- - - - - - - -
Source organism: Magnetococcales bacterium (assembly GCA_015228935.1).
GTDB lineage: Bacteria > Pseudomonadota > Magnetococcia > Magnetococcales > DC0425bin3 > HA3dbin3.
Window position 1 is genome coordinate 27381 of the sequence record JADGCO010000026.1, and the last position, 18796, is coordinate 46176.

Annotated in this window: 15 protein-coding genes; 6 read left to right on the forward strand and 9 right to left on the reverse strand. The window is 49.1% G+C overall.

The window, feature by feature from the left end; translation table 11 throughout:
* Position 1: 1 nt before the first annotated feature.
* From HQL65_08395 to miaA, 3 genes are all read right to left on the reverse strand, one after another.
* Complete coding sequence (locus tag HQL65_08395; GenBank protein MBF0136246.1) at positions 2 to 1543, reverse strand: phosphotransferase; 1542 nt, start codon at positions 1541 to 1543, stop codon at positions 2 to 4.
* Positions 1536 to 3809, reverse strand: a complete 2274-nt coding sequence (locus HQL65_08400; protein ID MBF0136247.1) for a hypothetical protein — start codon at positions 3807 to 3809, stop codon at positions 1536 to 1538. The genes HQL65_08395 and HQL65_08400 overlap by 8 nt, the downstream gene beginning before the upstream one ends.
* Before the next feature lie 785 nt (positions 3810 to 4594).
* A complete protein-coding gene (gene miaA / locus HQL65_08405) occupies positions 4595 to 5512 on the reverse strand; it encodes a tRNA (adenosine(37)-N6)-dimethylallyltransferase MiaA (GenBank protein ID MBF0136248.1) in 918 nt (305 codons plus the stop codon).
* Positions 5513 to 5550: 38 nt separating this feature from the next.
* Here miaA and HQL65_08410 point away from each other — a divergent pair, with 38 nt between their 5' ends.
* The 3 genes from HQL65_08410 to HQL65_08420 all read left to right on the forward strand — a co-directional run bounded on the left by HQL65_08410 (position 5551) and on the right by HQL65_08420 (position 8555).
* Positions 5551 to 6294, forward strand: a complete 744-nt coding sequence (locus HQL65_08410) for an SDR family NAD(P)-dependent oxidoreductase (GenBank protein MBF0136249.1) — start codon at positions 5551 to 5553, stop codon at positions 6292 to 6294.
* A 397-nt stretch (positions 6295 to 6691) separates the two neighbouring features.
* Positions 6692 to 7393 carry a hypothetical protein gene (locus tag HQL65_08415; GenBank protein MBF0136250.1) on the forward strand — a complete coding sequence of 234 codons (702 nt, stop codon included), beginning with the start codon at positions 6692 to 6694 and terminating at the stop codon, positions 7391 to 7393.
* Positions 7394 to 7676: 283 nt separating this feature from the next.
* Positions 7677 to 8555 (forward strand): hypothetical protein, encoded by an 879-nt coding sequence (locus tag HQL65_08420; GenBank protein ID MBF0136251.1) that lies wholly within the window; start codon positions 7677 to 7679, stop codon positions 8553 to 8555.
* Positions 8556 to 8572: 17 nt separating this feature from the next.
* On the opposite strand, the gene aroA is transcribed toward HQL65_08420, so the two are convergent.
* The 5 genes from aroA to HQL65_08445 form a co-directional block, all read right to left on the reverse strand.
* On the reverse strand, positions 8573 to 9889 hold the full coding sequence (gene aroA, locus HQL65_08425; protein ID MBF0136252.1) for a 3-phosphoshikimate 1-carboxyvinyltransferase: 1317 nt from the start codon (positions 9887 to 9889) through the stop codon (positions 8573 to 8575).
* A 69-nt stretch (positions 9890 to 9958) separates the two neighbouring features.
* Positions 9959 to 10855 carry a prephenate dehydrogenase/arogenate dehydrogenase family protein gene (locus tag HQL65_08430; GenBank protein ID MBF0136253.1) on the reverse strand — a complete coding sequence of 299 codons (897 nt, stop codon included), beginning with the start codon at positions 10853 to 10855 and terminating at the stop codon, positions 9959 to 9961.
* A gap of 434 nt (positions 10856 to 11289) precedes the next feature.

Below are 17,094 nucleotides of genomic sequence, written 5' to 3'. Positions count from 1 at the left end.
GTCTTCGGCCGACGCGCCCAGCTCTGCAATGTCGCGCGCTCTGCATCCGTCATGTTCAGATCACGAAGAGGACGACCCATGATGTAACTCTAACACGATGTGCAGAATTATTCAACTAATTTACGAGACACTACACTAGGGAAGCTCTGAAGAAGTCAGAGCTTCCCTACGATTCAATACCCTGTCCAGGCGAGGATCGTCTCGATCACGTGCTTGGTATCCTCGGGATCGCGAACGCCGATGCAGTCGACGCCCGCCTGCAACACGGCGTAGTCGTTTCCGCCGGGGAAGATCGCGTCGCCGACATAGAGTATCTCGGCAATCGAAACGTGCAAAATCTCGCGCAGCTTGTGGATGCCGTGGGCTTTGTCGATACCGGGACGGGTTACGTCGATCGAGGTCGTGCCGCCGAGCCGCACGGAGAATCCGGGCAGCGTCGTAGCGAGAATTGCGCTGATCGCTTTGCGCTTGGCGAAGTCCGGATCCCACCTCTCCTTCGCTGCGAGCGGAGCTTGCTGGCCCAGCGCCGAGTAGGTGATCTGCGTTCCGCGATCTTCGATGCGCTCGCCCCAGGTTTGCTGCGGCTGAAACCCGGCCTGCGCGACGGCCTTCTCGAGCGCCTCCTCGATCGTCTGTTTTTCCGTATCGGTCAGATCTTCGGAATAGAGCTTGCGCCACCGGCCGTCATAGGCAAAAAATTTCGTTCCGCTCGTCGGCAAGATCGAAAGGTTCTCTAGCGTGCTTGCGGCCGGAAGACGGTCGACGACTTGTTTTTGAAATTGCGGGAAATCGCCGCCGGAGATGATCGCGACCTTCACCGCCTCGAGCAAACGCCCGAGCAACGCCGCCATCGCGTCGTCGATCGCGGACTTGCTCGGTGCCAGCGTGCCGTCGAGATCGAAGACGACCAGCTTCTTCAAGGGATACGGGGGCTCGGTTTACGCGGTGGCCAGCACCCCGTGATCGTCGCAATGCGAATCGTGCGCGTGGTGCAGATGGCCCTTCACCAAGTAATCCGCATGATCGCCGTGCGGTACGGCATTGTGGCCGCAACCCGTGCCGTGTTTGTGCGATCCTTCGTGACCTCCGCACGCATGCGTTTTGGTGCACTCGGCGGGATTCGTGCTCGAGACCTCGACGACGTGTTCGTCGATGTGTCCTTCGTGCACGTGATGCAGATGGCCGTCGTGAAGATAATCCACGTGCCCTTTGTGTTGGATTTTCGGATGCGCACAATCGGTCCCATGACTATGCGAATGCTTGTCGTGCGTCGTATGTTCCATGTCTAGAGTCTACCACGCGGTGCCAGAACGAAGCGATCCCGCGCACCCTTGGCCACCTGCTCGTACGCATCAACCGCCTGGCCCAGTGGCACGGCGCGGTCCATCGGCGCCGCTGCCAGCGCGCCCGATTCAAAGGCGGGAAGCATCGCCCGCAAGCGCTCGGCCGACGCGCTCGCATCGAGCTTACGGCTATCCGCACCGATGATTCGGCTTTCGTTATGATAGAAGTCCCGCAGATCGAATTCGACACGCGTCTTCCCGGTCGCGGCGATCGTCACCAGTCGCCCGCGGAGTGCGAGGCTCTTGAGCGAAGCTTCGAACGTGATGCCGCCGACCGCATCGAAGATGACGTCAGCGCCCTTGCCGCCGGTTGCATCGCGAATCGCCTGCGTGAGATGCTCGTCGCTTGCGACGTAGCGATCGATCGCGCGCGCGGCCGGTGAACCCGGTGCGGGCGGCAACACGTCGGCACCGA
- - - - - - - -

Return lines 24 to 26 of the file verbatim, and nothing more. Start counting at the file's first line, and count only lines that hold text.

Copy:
* A 69-nt stretch (positions 9890 to 9958) separates the two neighbouring features.
* Positions 9959 to 10855 carry a prephenate dehydrogenase/arogenate dehydrogenase family protein gene (locus tag HQL65_08430; GenBank protein ID MBF0136253.1) on the reverse strand — a complete coding sequence of 299 codons (897 nt, stop codon included), beginning with the start codon at positions 10853 to 10855 and terminating at the stop codon, positions 9959 to 9961.
* A gap of 434 nt (positions 10856 to 11289) precedes the next feature.